Administration officials have not shared the satellite imagery they say shows rockets and artillery fire leaving government-held areas and landing in 12 rebel-held neighborhoods outside Damascus where chemical attacks were reported. Nor have they shared transcripts of the Syrian officials allegedly warning units to ready gas masks or discussing how to handle U.N. investigators after it happened.
The White House has declined to explain where it came up with the figure of at least 1,429 dead, including 400 children — a figure far higher than estimates by nongovernmental agencies such as the British-based Syrian Observatory for Human Rights, which has counted only victims identified by name, with a current total of 502. In his remarks, Obama more generally accused Assad’s forces of gassing to death “over 1,000 people, including hundreds of children.”
That’s actually what many Americans would have expected last night — an accounting of the proof that the administration claims to have. Even an explanation of how the proof was assembled and how it relates directly to the Syrian military would have been helpful, especially with Obama making a public case for military action on prime time. Members of Congress have been briefed on the proof, but those briefings are convincing more lawmakers to oppose military action than support it, which may be why the White House hasn’t bothered to share more of the evidence with the public.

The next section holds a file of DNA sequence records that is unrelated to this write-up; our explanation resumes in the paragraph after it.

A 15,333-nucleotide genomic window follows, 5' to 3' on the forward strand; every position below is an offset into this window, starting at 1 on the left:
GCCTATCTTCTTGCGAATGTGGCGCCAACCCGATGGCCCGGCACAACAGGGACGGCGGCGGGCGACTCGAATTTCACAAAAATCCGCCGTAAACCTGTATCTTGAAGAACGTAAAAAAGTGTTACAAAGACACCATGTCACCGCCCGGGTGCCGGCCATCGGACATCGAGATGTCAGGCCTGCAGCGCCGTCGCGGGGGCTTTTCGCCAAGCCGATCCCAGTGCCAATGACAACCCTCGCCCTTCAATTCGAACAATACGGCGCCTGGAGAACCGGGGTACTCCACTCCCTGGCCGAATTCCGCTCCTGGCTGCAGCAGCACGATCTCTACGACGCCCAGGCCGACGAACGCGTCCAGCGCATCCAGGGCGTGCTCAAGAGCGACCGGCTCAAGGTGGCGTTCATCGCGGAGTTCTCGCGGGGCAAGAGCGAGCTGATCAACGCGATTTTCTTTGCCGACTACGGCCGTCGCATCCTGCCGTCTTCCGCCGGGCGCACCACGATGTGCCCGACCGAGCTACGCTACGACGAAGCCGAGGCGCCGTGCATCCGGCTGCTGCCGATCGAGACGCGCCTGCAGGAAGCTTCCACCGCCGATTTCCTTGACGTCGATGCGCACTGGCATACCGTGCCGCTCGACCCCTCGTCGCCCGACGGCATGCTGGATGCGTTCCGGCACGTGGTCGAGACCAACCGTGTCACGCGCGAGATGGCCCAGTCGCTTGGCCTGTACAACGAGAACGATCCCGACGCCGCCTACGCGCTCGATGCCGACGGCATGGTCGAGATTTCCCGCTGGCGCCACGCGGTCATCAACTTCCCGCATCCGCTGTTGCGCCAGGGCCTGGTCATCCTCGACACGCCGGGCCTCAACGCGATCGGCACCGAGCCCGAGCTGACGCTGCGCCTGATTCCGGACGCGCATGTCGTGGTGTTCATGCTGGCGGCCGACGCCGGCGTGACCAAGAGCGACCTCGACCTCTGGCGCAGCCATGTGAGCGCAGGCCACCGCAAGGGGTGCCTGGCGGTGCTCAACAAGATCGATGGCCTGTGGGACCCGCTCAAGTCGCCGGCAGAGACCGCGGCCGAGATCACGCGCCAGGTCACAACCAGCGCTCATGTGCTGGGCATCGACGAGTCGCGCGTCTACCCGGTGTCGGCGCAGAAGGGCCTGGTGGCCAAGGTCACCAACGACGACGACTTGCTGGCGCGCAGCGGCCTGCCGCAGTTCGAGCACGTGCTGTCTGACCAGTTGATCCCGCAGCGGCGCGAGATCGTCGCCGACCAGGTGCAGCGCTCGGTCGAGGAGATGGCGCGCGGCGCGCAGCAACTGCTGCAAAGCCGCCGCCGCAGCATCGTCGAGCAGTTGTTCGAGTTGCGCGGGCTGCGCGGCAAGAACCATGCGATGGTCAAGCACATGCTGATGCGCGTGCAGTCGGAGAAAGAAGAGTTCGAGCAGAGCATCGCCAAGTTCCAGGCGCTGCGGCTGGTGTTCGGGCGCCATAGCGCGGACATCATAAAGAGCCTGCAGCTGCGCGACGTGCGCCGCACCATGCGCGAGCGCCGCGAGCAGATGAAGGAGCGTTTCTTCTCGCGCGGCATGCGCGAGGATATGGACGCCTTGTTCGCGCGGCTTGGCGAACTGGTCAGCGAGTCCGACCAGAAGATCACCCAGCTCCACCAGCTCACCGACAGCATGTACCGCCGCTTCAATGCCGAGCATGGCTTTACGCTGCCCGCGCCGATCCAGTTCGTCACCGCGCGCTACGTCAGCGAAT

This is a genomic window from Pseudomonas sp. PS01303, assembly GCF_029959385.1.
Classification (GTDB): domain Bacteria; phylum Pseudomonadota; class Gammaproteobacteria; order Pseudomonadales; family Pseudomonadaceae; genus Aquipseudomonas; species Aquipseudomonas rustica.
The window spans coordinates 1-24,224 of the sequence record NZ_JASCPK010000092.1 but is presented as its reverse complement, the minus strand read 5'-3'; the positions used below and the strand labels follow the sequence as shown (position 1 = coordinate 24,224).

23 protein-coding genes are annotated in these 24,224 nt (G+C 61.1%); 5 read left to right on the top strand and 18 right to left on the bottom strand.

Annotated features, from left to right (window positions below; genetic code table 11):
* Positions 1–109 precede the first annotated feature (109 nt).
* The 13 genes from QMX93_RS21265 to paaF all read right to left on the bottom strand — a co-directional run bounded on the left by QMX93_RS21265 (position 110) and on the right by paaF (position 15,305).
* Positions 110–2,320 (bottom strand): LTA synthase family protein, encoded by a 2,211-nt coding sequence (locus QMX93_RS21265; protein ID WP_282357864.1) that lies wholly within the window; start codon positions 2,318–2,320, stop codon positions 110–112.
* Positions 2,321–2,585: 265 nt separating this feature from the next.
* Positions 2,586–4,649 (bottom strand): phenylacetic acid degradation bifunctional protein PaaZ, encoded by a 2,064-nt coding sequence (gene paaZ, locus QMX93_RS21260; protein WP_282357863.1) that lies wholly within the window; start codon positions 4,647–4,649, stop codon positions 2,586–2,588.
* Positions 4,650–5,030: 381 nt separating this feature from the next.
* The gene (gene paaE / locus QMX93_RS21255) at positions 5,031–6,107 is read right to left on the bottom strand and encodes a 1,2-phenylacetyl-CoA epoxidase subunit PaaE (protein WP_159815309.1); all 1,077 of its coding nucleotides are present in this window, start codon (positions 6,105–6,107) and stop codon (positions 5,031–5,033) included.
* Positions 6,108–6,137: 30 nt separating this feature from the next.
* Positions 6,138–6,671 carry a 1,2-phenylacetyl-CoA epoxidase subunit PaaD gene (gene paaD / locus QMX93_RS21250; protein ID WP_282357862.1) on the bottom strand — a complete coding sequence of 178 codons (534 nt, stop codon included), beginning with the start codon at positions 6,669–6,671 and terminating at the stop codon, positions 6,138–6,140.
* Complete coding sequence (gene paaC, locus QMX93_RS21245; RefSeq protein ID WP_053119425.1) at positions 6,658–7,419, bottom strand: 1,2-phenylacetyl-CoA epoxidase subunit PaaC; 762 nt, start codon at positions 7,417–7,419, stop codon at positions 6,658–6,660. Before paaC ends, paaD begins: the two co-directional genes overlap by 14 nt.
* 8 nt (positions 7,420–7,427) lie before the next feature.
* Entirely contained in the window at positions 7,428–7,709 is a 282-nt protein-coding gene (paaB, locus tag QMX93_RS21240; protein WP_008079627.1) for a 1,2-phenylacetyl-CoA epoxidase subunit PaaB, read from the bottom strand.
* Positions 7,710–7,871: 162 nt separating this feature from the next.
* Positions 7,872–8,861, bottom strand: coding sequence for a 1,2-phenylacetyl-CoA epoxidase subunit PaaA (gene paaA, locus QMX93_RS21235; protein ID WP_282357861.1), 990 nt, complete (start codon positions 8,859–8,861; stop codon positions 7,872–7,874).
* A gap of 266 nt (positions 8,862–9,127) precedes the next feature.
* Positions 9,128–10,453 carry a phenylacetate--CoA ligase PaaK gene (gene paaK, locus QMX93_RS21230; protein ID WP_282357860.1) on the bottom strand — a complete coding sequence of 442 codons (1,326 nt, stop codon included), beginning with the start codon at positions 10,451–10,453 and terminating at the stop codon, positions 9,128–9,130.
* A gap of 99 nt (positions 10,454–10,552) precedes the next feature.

Reason TV’s Nick Gillespie offers four reasons why the speech failed:
The invocation of American exceptionalism caused gales of snark and criticism on Twitter last night in real time, and is a point I forgot to include in my own remarks.
Dana Milbank tried to be more charitable, but still noted that the course of American diplomacy most resembles a cork bobbing in the water:
It may turn out that the Russian proposal gives Obama, and the United States, a face-saving way out of an unwanted conflict. It may even be that the possibility of a U.S. attack spurred the Russians and Syrians to act. But it feels as if the ship of state is bobbing like a cork in international waters. This was to be the week the president rallied lawmakers and the public around military action. But in a series of TV interviews Monday and in Tuesday night’s address, he instead explained why any such action is on hold.
Obama’s leadership, particularly in his second term, can most charitably be described as subtle. But he is so subtle that he sometimes appears to be a bystander. He left immigration up to Congress, which put the issue on ice. Congress also buried gun control and efforts to replace the sequester. Obama, meantime, has been reacting to events — Egypt, the National Security Agency revelations — rather than shaping them. He launched a fresh push to sell Americans on the merits of Obamacare — yet more than 4 in 10 remain unaware that the law is still on the books. …